Sometimes our society can be unforgiving. A person breaks the law, owns up to it, pays a heavy price for it, but often finds it difficult to regain community acceptance. There are some among us who thrive on watching others fall – and take pride in seeing them stay there.
The stronger person fights through the adversity, ignores the naysayers and looks to use his talent for the greater good. And in so doing, he mutes the critics and learns that he has more friends than he ever knew, the kind of friends who don’t leave because he missed the mark.
Marshall Ramsey’s Conversations piece with Richard “Dickie” Scruggs is the perfect example of finding redemption and purpose in the face of adversity. Scruggs was once one of the most powerful attorneys in Mississippi if not the nation. But he took a self-inflicted hard fall from grace. He attempted to bribe a judge. He could have spent his six years in prison biding his time, waiting until the end of his sentence where wealth from years of running an extremely prosperous law practice awaited him.
But Scruggs saw a need, and that need helped him and scores of inmates spend their jail time in a manner that has changed both the inmates and their teacher, Dickie Scruggs. The former superstar attorney quickly learned that a major reason that inmates become inmates is that they lack an education. So he involved himself in helping fellow prisoners obtain their GEDs, even teaching his self-described weakest subject, math.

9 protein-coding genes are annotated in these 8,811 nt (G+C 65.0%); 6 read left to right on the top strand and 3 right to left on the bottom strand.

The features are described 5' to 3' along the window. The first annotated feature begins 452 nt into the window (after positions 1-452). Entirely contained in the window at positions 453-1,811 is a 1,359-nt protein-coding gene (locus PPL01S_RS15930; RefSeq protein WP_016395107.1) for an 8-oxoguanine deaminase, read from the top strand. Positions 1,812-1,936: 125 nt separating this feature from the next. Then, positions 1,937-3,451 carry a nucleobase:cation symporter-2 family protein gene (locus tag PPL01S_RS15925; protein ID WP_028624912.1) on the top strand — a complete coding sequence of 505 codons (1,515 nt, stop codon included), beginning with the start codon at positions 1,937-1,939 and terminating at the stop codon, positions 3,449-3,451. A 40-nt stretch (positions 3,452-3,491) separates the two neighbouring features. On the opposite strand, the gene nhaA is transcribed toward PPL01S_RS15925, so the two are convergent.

We learn in Ramsey’s compelling and revealing conversation with Scruggs – which airs May 5 at 10 p.m. and repeats May 8 at 11:30 a.m. and 5:30 p.m. -- that since being released from prison, Scruggs has found lasting purpose in helping as many people obtain their GEDs as he possibly can. In Mississippi, it’s an important mission. With a dropout rate that is still too high and with at least 500,000 Mississippians without a high school diploma, Scruggs may well be the high-profile ambassador this sector has long needed.
He isn’t excusing the crime he committed. Neither am I. But in receiving the second chance that our justice system says he has earned, a large group of Mississippians may well have a chance at a new life of their own, a life that only an education can provide.